Three miles, they said.
As the crow flies.
Christopher felt he must have done at least half of that by now.
He was beginning to crest the mountain, booted feet thudding against the muddy path as he strode forward with purpose. It was cold up there. Exposed. The night was deathly still, and a light mist swirled around his lower half.
Overhead, the stars were out in force, shining so brightly it was almost possible to make out the lie of the path ahead. Below him, at the foot of the mountain, he could see the twinkling lights of the village.
“Be home before long…,” he whispered to himself, thrusting his hands deeper inside his pockets and bowing his head. Great clouds of breath hung around his mouth.
Suddenly, a frown fell over Christopher’s face, and the length of his stride shortened.
What was that?
Up ahead, was that a figure approaching?
Surely not, who would be treading these mountain paths at this late hour?
Somebody else like him, perhaps? Another lad who went for a few beers in a neighbouring village, met a young lady, forgot the time and missed the last bus home. It probably happened all the time…
Then why was his goose-pimpled flesh crawling, seeming to writhe with a life of its own as it clung to his shivering bones?
The figure was closer now. Through the half-light Christopher could see that was, in fact, what it was. The looming outline of a man, dressed entirely in black, and wearing what looked like a hat.
He remembered the stories his grandfather told him when he was a kid. The stories about how the devil himself, the original fallen angel, stalked these mountainous peaks under cover of darkness, preying on weary travellers. Granddad never elaborated much on what he meant by “preying.” He never had to. Christopher’s imagination did the rest.
All his life, he had assumed Granddad must have been pulling his leg. Like the tall tales he often told about storming the Normandy beaches virtually single-handed. Christopher didn’t believe in the devil. Didn’t even believe in God.
But he had never walked these mountain paths alone after dark before, and right now anything seemed possible.
To his horror, Christopher realized that he had stopped dead in his tracks. His mind was racing. He felt like running. Should he turn around and retrace his steps? But where would he sleep tonight? He had to get home. Maybe he could just get off the path and hide until the figure passed. But that wouldn’t work, either. If he could see the figure approaching, then the figure could certainly see him, too.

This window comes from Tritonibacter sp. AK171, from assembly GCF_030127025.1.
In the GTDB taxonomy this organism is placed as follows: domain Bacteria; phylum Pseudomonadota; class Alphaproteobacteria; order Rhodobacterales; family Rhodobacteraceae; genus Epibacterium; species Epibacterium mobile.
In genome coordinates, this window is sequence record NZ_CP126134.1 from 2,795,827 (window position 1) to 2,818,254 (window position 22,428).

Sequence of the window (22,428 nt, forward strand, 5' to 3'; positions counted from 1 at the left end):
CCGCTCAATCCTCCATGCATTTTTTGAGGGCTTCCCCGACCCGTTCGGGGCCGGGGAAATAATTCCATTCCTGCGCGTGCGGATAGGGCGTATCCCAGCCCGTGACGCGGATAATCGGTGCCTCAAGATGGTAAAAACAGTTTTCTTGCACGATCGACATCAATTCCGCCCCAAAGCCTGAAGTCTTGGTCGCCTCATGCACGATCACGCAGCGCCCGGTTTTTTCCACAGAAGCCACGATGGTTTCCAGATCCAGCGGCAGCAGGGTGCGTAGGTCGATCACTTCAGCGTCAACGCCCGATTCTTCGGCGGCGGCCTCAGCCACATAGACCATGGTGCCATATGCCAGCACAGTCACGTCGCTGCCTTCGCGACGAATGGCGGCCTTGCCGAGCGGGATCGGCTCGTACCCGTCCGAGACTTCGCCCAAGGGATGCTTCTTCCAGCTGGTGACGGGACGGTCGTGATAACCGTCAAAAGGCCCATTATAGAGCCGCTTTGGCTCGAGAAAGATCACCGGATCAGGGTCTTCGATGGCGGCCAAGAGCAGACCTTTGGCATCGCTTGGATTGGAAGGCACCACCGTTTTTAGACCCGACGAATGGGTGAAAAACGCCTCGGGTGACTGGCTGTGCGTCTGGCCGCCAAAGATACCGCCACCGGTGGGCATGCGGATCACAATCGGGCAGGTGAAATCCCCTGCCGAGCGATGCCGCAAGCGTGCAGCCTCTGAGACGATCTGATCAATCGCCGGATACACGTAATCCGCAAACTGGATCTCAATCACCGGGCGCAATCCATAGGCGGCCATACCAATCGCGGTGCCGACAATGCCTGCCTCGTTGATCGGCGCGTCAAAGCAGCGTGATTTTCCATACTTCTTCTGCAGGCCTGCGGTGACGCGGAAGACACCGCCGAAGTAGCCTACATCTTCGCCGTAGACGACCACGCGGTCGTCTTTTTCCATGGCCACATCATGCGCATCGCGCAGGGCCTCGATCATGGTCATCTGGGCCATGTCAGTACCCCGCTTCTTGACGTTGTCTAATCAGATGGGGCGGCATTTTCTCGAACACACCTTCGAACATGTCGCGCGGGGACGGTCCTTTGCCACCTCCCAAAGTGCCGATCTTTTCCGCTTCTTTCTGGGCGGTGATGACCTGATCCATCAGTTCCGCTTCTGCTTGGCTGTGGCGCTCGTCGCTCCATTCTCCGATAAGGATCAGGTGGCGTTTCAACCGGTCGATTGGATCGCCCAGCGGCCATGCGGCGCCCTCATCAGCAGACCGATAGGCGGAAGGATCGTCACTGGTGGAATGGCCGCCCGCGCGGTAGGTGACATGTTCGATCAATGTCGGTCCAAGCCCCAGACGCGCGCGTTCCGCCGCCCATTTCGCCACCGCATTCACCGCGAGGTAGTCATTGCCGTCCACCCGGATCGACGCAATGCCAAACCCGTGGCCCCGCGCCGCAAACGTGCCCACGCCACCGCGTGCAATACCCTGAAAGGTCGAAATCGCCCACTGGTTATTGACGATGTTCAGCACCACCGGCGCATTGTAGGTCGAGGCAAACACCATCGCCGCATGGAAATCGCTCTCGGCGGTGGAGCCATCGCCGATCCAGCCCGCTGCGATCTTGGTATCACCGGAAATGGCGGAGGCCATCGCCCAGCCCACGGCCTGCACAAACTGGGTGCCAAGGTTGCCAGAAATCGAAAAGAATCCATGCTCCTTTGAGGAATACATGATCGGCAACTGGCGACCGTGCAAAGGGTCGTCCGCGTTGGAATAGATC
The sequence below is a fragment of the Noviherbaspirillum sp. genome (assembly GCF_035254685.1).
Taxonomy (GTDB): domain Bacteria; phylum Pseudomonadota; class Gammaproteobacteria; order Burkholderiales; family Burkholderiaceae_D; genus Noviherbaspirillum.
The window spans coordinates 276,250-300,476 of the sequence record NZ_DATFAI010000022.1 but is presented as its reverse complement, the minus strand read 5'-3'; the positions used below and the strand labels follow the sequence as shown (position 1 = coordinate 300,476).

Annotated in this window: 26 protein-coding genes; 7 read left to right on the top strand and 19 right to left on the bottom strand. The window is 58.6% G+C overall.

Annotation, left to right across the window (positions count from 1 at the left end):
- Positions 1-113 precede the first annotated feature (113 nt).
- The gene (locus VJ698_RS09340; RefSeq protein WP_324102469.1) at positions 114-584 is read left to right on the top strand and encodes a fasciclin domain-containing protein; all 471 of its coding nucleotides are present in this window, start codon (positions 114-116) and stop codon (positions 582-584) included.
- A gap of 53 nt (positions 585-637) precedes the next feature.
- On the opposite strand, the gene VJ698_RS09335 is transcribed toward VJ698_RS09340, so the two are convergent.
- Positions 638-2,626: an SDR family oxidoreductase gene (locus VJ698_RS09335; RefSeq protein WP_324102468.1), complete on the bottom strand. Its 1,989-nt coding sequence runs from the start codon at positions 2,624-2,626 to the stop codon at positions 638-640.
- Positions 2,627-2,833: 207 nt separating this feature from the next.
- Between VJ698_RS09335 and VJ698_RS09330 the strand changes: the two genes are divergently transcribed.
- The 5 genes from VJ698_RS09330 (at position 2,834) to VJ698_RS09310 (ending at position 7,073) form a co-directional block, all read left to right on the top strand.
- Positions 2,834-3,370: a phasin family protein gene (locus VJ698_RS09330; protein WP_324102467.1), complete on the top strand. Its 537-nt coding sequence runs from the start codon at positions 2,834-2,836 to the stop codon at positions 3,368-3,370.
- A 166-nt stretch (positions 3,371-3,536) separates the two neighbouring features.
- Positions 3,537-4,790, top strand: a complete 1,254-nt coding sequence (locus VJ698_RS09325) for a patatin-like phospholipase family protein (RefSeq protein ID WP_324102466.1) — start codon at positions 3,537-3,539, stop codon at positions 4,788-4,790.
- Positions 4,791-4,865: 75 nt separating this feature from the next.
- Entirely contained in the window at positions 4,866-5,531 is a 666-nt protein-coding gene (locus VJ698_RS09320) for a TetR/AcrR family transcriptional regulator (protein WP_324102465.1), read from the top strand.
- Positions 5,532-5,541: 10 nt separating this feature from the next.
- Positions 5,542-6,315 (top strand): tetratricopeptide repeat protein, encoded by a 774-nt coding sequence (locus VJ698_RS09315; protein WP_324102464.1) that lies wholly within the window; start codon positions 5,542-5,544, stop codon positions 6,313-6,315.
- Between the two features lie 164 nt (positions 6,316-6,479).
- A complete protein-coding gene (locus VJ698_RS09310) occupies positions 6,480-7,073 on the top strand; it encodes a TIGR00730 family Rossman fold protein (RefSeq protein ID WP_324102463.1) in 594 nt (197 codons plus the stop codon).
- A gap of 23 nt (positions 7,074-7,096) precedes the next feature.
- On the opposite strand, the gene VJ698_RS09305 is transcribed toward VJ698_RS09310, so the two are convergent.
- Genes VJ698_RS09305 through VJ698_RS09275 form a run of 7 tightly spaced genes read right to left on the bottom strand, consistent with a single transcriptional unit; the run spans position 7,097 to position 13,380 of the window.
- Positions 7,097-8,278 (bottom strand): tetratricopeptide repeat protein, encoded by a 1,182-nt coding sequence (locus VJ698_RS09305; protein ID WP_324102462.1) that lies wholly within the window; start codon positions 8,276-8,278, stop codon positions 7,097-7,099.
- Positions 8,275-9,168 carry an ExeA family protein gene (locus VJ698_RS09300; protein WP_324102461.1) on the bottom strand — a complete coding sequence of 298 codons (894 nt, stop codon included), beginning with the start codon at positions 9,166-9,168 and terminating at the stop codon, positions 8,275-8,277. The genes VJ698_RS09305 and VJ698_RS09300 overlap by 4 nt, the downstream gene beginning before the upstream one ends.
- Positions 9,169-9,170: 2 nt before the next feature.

He glanced over his shoulder. Nobody there. He wasn’t sure if that was a good thing or bad. He couldn’t imagine what kind of people would be treading these paths after dark, but whatever character they possessed, they could be witnesses.
Witnesses to what?
Something was going to happen. Christopher could sense it. The atmosphere changed, turning more sinister and oppressive. The air around him seemed to crackle with electricity and there was not a sound to be heard. Even Mother Nature had fallen silent.
The approaching figure was now just feet away, but Christopher still could not make out any detail.
Strange; at this distance, even by starlight, he should be able to see some facial features.
He forced himself to move, put one foot in front of the other, as the world around him swam in and out of focus.
The next thing he knew, the figure was on the path just feet away. At such close range Christopher could now see the man was indeed wearing a hat and had a scarf wrapped around his face to keep out the night chill. He wore a long, black coat, with the collars turned up.
As they passed each other the stranger lifted a hand in acknowledgement. Christopher nodded politely, then hurried on his way breathing a sigh of relief.
So, nothing sinister, after all. Just another tired traveller anxious to get home. Probably an ageing boozer making his way home from the pub.
He turned his head to watch the old fella stride over the crest of the mountain, and saw something that made his breath catch in his throat.
Dragging on the floor behind the man in black was a thick, sinewy tail. As Christopher watched, horrified, the tail flicked the air as if its owner was tasting it.
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